Tuesday, September 19, 2023

Rocky Mountain National Park - Day 4 - The Lakes

[Composed 7/26/2023]

After two hours of hiking we found ourselves at the edge of The Loch. This alpine lake was out of a story book with crystal clear water surrounded by quaint forest, which was surrounded by towering mountains. But, with two more lakes ahead of us, including our destination of Sky Pond, we didn't stay long at The Loch.

As we hiked away from The Loch, I stepped into a nearby alpine field to capture the view. In the distance, I saw a larger waterfall pouring over a cliff.

After patting myself on the back for noticing such an interesting part of the landscape, I had two more thoughts: first, wow, how beautiful. Second, as hard as today was, at least we weren't going to have to deal with that landscape feature.

As we countined on our journey to Sky Pond, I realized that the distant waterfall was getting less and less distant by the minute. And then it hit me: the trail notes for the Sky Pond hike mention that the trickiest part of the hike was a hand-over-hand climb involving a waterfall. It then all clicked: we were in fact on a collision course for the very water feature I was hoping we'd avoid.

Completely winded from the elevation, we all arrived at the base of the notorious waterfall. We had some snacks and mentally prepared ourselves for the most technical challenge on today's hike. We found that the waterfall section contained two logical chunks. The first, if you were willing to get your feet wet, had a pretty clear path forward. For those who wanted to stay dry, there was a narrow strip of rock that you had to stick to. The second bit of the waterfall involved making your way up a large boulder, which involved one momentary placement of hands and feet that wasn't obvious. But, once you got over that boulder, you were in the clear. Ultimately, the guidance we were given was correct: expect to move slowly through the area, and it's not trivial hiking; but it's not real rock climbing either. Take your time, and like us, you'll be fine.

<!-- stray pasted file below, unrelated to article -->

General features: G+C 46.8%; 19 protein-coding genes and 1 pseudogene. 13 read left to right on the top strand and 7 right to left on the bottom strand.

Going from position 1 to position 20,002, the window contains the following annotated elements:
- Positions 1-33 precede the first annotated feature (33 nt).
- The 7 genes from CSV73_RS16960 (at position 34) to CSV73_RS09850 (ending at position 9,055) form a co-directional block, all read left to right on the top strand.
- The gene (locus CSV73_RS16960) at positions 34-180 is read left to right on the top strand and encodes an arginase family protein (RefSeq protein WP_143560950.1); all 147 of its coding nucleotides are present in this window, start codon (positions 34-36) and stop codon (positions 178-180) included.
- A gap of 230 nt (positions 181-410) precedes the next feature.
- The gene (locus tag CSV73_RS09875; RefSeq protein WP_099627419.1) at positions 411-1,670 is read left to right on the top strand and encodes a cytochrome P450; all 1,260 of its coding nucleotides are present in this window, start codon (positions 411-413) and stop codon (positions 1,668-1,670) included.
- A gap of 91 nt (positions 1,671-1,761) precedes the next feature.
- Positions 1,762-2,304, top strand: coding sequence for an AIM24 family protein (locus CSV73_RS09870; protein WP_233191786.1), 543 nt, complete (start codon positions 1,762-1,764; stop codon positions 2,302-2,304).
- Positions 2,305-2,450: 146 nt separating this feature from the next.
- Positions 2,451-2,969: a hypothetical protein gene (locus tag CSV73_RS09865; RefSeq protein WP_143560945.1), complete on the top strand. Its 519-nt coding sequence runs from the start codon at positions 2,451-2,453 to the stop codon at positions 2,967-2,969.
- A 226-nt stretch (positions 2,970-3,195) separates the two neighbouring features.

Shira and I had two different strategies for the waterfall, both of which helped. Shira brought a change of clothes in plastic, so she could get as wet as she wanted on the waterfall and knew she could change into dry clothes afterwards. I had a pair of nitrile work gloves with me that I like to bring on all our hikes. They were especially useful, as they kept my hands relatively dry and warm, and added a significant amount of stickiness to my grip.

Once we were through the waterfall section, we re-grouped by adding on as many layers as we had and having some snacks. We pushed on and took in our second alpine lake, the Lake of Glass. It was colder and windier at this new elevation, and we were within striking distance of our destination, Sky Pond.

A relatively short and easy hike later, we found ourselves at Sky Pond. There was much celebration as we made it to nearly 11,000 feet above sea level. I considered taking a dip in the water, but given that Sky Pond is a glacier fed lake, the water was absolutely frigid. I didn't think it was wise to risk hypothermia just to try to collect one more memory.

The scene was absolutely breathtaking, and was more than worth the 4am start.

After savoring the views, eating a meal and taking many, many pictures, we started our descent. While we still had hours of hiking ahead of us, we'd managed to reach our goal. Today was a good day.

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